Main navigation | Section navigation | Content

The Lincoln Hall Project « College of Liberal Arts & Sciences « University of Illinois

Lincoln Hall Project

The Many Faces of Lincoln Hall

The Names Behind the Name

In 1909 the Illinois state legislature approved $250,000 to construct a new building on a stand of trees northwest of Foellinger Auditorium (then just “Auditorium”), thus creating desperately needed study space.

Though initially referred to as New University Hall, it was quickly changed to Lincoln, to honor the late president in the centennial year of his birth.

Photo of Lincoln Hall as seen from the quad

Leaving Cramped Quarters Behind

Lincoln Hall’s predecessor, University Hall, was a four-story building which stood roughly in the same spot as the Illini Union does today before the dilapidated building was torn down in 1938. Even by the early 1900s, University Hall was the object of complaints.

In 1908, George Meyer, a concerned custodian, wrote a seven-page letter to Dean Greene deploring “crowded, dirty, ill-ventilated” conditions in University Hall. Students had little opportunity for private meetings with faculty, Meyer wrote, and he worried about the spread of disease and fire.

One has only to observe the mass of humanity surging back and forth in the corridors and up and down the stairway during the brief intermission between class hours in order to realize what an awful catastrophe would inevitably have resulted from the recent fire in University Hall, if it had occurred during a recitation period,” Meyer wrote.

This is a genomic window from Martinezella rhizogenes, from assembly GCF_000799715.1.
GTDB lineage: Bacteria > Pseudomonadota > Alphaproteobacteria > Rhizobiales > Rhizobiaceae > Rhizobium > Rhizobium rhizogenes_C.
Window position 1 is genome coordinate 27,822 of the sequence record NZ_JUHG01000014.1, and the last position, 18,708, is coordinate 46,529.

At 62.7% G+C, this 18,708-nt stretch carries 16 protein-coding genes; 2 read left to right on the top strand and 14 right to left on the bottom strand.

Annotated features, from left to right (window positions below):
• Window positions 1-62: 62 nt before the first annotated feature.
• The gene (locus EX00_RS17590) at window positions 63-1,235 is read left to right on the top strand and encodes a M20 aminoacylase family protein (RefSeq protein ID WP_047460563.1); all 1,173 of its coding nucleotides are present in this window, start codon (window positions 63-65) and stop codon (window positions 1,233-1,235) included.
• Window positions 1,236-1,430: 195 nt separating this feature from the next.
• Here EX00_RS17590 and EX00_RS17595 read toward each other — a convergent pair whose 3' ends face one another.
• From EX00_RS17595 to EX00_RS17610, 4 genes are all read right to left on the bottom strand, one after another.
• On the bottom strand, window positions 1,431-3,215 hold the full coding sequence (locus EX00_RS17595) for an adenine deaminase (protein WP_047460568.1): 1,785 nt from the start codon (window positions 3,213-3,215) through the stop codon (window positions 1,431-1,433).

Meyer wasn’t the first to note poor conditions in University Hall, but he was one of the most thorough. His letter included “tabulations of fact” that detailed how 1,200 students occupied the old building during class period. Administrators later referred to his letter when they were arranging room assignments for the new Lincoln Hall.


Sources: University Archives; John Hoffmann, curator, Illinois History and Lincoln Collections; Muriel Scheinman, adjunct assistant professor, art history. (Photos by Thompson-McClellan, Chris Brown, and David Wiegers, and courtesy of U of I Archives and Facilities and Services.)

Photo of the quad in the early days of the university

Dean Evarts B. Greene, of the College of Literature and Arts (later Liberal Arts and Sciences), suggested the name Lincoln Hall in honor of the late president.

“This name seems to me to be especially appropriate [since] the appropriation was made in the centennial year of Lincoln’s birth,” Greene wrote, in a letter to President Edmund James. “Among the departments to be cared for in this building are those of literature, history, and politics. For all these fields Lincoln has, of course, a very large significance.”

President Edmund James and the Board of Trustees quickly agreed, with the board noting that Lincoln’s signing of the Morrill Act in 1862, also called the Morrill Land-Grant Colleges Act, paved way to the creation of the University.

A Boost for the Humanities

From the beginning, administrators fought to make the building a cornerstone in the study of humanities. The building initially housed seminars and libraries for studies of language, social sciences and logic, and two historical museums.

Now is the time,” President Edmund James wrote to Dean Evarts B. Greene, when the Board of Trustees was opening bids to construct and furnish Lincoln Hall, “to present the needs of the literary departments for equipment in the same sense as engineering or chemistry.... Some of our trustees here never believed that English or German or Economics needs anything for equipment. Now is your chance to drive it connection with this building.”